On the heels of my last post re the boundaries of my comfort zone, I happened to catch the last part of a PBS documentary called Life. Support. Music. about a NYC musician who emerged from a vegetative state after suffering a near fatal brain hemorrhage. The documentary included video clips from the rehabilitation center where they worked to restore his motor skills and brain function, and as much progress as he was making, his future looked grim. So grim, in fact, that doctors recommended he be transferred to a nursing home for continued care.
Well, the family was not having this since any chance of his recovery would be shot while wasting away in a facility with no rehabilitation plan. They opted to bring Jason home and care for him on their own, despite the doctors’ warning of the grueling 24hr care it would require. The family rallied, and worked in shifts of morning, afternoon, and over-night, not only caring for his basic needs like bathing and feeding, but also stimulating his brain function with puzzles and games and such.
After two years or so Jason was walking, talking, playing his guitar, and fully functioning on his own. It was incredible. The primary care doctor said very certainly that the only reason Jason survived and recovered was because of the dedication of his family. If it weren’t for them, he would have surely been confined to a bed in a nursing care facility for the rest of his life.
As I watched this documentary, my pile of clothes still unfolded (maybe I need to stop watching tv while doing laundry!), all I could think of was, What if this happened to someone in my family? What if this happened to Bryan? And through my mind raced everything I would have to give up – all my hobbies, all my free time, all my relational outlets – in order to care for someone at that level.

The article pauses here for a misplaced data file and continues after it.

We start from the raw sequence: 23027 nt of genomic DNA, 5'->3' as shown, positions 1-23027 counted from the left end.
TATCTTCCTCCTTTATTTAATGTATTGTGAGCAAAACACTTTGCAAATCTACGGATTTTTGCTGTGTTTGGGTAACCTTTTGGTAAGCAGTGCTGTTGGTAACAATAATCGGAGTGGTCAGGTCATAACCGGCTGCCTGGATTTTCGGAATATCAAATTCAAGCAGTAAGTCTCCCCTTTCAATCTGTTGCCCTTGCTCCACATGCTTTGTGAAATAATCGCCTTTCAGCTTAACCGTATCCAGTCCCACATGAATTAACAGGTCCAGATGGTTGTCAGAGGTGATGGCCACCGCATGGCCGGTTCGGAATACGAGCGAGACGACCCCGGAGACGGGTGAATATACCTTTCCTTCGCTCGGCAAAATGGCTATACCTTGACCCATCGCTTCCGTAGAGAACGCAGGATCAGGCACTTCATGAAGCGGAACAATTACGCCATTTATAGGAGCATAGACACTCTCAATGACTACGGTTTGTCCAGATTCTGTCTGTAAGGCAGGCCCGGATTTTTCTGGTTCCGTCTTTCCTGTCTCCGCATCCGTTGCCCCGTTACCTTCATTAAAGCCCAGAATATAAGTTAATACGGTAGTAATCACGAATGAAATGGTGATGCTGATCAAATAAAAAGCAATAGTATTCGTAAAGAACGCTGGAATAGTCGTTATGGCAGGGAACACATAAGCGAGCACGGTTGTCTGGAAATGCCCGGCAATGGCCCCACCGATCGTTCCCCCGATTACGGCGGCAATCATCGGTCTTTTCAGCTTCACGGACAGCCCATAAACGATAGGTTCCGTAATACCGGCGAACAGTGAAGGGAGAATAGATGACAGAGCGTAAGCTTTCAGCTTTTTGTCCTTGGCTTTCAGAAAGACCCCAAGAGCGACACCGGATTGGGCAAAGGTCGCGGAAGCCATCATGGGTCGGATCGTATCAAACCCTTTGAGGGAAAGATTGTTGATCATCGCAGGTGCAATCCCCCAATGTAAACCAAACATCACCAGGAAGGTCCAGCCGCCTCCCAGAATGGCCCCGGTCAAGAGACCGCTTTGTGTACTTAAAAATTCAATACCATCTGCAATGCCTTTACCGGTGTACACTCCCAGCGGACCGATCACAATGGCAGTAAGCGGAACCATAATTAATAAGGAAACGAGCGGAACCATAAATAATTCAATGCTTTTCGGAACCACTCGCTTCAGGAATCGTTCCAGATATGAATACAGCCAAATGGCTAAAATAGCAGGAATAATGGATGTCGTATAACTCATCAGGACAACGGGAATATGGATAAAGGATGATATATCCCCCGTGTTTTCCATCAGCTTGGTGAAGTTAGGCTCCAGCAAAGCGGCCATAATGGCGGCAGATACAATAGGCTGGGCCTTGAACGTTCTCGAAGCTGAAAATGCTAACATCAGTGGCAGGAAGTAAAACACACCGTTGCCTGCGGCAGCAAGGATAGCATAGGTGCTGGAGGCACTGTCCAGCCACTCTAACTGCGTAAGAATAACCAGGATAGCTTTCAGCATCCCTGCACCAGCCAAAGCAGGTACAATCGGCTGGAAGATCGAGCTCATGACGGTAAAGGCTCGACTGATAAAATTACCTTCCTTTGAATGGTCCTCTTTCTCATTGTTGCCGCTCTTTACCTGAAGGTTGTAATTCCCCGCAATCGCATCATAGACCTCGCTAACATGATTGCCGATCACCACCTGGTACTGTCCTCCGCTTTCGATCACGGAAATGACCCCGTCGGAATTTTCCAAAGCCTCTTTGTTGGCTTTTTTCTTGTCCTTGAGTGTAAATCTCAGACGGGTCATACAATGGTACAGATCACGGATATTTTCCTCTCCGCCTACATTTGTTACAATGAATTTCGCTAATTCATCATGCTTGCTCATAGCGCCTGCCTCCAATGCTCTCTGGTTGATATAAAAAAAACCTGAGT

Quite honestly, as I imagined the mere possibility of this scenario, I felt anger in my heart – anger at the unfairness that everything I ever wanted for myself could be stripped away because of someone else’s needs.
These were very disturbing and convicting thoughts, considering not more than an hour before watching the documentary an ambulance pulled up in front of my neighbor’s house. I stood at my ironing board with a mound of clothes in front of me and the energy waning from my body. Do I stop what I’m doing to check on my neighbor and see if there’s anything I can help with? If I do, then my tasks could be left undone and my plans for the next day may be disrupted.
In that moment I became aware of my deep selfishness because the laundry was just an excuse for me to not get involved.
Natalie hit it dead on in her comment at my previous post about seeking comfort. I know self-comfort my idol, that thing I make more important than anyone else, including Jesus. I see it play out in my issues with rage and anger as much as I see it play out in extending myself to others.
I have a fortress built around my comfort, a wall I realize even I can’t break down with my own will-power. I am both terrified and relieved, though, to see it beginning to crumble under the weight of a God who wants me to be free from my Gollom-like self preservation.